It wasn’t until the middle of the second quarter that she once again attempted to get help from the Ticketmaster staff on site, only to find out the ticket was no longer even pending transfer, but gone altogether. It was only through the intervention of a SeatGeek representative who heard of her situation as it deteriorated that she was able to attend at all – SeatGeek had been restored by that point, and she was able to score a ticket to catch the second half with her future spouse.
SeatGeek may have saved the day (and earned a customer for life), but she’s stuck waiting for Ticketmaster to take care of her refund on the original ticket that kept her locked out of SoFi Stadium.
“We have emailed numerous times and as previously said the help desk number is useless and tells you to email after a long voice message and then hangs up,” Schmidt-Weymans says. “The customer service for ticket master has been awful and non responsive.”
It is impossible to know how many consumers were impacted – many who might have purchased last-minute tickets most likely just made other plans, with no way of quantifying those numbers. Schmiedt-Weymans says she saw “countless” people heading to the Ticketmaster area of the resolution desk hoping for assistance with their tickets.
System failures locking out large portions of consumers have becoming a recurring issue in recent years. The College Football Playoff saw major issues due to mobile-only ticketing in 2018, as did an outage that impacted numerous events in 2017. In response to that outage, sports business reporter Darren Rovell pointed out the enormous difference in scale between the isolated occasions of fraud that companies like Ticketmaster often cite in their push for mobile-only ticketing and the impact of an outage like any of these. “Teams say they are going mobile to prevent fraud,” he tweeted. “What happened tonight with Ticketmaster outage affected 50x more than will ever be frauded.”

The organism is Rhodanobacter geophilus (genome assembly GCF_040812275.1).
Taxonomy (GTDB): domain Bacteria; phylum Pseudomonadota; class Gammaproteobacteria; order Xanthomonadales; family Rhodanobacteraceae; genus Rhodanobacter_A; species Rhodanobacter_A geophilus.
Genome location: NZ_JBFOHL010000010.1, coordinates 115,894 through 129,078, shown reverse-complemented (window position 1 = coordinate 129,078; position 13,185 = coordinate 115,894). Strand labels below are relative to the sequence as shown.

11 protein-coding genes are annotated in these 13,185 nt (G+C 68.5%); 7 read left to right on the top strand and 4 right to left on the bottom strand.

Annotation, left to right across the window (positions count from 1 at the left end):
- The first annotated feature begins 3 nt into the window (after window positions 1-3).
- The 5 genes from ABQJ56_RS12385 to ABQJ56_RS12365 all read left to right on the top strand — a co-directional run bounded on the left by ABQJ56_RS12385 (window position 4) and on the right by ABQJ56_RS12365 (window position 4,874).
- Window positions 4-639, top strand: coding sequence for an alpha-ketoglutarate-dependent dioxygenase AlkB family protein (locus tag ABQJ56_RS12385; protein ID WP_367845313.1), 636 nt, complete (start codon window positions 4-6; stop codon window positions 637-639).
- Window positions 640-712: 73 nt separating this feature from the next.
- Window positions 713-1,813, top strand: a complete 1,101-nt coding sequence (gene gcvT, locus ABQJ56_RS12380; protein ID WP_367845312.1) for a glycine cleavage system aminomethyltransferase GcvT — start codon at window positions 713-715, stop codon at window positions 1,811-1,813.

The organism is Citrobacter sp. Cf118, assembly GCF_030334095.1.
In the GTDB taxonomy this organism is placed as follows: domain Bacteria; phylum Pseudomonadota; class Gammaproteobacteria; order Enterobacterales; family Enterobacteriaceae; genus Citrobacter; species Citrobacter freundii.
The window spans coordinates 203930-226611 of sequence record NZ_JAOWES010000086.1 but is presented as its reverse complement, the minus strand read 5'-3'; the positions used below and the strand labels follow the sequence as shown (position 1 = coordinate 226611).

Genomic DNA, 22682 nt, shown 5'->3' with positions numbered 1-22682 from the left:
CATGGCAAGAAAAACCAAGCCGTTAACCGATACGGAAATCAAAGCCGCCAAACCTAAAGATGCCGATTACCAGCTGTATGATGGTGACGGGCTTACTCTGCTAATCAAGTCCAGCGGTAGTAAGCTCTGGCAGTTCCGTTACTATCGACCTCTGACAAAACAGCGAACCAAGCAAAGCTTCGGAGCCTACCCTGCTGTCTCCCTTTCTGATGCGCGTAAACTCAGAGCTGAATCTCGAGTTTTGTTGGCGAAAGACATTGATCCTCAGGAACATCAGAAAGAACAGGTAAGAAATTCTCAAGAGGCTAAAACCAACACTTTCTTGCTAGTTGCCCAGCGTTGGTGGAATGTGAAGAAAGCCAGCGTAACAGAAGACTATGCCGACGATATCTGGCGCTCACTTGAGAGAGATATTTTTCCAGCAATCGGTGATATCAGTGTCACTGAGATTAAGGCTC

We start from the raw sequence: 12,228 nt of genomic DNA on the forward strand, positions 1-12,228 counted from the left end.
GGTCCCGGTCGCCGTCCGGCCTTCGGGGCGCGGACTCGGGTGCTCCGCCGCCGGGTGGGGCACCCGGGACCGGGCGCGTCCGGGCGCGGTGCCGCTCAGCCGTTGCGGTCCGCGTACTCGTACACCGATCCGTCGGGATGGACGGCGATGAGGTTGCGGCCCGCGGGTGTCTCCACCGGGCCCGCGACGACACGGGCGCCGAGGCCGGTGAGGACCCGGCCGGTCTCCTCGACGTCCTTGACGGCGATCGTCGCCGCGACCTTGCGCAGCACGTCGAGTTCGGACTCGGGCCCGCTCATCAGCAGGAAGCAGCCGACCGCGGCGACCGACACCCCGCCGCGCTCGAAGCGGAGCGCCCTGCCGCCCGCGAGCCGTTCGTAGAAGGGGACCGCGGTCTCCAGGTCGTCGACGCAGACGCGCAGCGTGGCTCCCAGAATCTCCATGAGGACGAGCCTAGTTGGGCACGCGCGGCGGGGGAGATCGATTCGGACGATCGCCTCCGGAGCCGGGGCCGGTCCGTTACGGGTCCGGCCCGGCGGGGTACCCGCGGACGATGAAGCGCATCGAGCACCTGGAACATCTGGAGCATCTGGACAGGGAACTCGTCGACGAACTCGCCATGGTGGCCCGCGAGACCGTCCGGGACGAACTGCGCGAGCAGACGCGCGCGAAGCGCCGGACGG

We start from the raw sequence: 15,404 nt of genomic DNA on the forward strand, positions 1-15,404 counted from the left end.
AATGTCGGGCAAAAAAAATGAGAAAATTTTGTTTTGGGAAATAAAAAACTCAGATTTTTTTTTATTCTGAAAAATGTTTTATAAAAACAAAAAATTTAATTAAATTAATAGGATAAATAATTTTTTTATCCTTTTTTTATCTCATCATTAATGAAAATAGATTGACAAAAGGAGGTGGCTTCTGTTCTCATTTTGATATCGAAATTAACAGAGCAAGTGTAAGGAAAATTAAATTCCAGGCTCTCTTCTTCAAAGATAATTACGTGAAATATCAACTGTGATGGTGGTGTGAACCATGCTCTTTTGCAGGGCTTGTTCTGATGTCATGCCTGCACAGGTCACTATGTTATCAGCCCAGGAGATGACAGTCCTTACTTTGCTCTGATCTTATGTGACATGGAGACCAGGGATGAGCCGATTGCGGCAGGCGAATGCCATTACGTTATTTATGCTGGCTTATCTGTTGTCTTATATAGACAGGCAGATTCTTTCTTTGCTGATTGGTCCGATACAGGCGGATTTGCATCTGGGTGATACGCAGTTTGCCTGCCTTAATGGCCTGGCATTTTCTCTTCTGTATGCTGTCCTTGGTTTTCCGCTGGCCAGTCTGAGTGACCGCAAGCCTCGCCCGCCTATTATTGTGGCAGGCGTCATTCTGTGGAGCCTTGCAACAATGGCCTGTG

Teams say they are going mobile to prevent fraud. What happened tonight with Ticketmaster outage affected 50X more than will ever be frauded
— Darren Rovell (@darrenrovell) September 1, 2017
In reality, mobile-only ticketing systems are more about market control by the platform and its clients. SafeTix – the dynamic barcode system that powers Ticketmaster’s mobile-only app at enabled stadiums – was designed with the control of secondary market ticketing in mind. It has been used to deliberately lock out consumers who purchased tickets through competing resale marketplaces, and to punitively remove season ticket accounts from those who have been found to resell too often or for too much money – such as in a recent example from Penn State University. It is for reasons like this that states like Florida are currently considering legislation to require consumer choice in ticket format.
Tickets for Super Bowl LVI sold for an average of over $6,200, according to data provided by Ticket Club. That had dropped to $4,880 on the day of the game, which means that Ticketmaster’s outage potentially kept a large number of price-conscious consumers out, who had been hoping to see the market continue to drop after it started at record-highs and then declined as the game approached.
We will update this story with additional details or any comment we receive from Ticketmaster or the NFL.
Last Updated on February 18, 2022 by Dave Clark